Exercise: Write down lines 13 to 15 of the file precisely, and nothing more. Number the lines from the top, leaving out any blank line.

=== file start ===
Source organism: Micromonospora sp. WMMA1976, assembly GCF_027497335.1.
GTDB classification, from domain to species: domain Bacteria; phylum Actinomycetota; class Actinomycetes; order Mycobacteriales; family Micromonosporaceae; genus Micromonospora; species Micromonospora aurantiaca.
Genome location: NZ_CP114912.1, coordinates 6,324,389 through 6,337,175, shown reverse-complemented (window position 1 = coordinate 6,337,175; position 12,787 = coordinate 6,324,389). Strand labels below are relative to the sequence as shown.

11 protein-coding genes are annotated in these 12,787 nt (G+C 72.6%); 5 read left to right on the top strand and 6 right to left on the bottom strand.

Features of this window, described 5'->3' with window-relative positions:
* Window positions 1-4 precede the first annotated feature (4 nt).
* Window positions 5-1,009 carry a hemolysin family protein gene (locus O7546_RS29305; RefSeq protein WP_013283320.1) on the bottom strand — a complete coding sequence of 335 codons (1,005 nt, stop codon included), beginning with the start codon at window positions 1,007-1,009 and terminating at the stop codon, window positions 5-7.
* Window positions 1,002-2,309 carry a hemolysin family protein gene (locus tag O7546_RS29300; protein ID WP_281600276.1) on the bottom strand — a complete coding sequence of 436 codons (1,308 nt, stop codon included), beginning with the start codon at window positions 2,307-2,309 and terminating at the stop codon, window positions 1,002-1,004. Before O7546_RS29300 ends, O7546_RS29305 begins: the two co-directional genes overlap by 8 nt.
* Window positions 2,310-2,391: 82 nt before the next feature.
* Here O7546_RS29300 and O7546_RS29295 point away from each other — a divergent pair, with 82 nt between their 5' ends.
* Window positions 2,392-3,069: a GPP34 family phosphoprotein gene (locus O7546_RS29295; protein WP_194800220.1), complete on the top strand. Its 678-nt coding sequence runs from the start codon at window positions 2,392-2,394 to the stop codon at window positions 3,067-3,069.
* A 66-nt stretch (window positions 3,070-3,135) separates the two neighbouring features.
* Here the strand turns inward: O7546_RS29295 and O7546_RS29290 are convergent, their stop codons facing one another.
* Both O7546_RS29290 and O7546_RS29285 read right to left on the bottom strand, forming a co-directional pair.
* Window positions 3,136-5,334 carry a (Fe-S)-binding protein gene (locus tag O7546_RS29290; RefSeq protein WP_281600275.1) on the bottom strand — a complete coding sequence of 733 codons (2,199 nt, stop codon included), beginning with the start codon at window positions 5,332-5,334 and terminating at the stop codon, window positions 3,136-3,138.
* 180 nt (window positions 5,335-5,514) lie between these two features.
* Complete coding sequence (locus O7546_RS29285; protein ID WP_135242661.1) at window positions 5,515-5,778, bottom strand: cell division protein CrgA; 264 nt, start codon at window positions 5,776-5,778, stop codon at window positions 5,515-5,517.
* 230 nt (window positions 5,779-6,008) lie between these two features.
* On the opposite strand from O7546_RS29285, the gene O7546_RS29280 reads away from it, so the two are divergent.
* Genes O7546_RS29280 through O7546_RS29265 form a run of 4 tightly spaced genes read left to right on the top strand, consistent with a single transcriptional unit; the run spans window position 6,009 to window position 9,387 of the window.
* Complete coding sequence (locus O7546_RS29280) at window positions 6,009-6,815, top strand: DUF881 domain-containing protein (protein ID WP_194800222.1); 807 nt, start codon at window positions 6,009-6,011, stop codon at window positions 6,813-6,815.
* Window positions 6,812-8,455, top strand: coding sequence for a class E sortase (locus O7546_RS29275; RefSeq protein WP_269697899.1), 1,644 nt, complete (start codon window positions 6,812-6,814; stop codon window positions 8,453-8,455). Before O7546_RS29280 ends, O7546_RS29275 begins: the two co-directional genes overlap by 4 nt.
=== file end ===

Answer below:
* Here the strand turns inward: O7546_RS29295 and O7546_RS29290 are convergent, their stop codons facing one another.
* Both O7546_RS29290 and O7546_RS29285 read right to left on the bottom strand, forming a co-directional pair.
* Window positions 3,136-5,334 carry a (Fe-S)-binding protein gene (locus tag O7546_RS29290; RefSeq protein WP_281600275.1) on the bottom strand — a complete coding sequence of 733 codons (2,199 nt, stop codon included), beginning with the start codon at window positions 5,332-5,334 and terminating at the stop codon, window positions 3,136-3,138.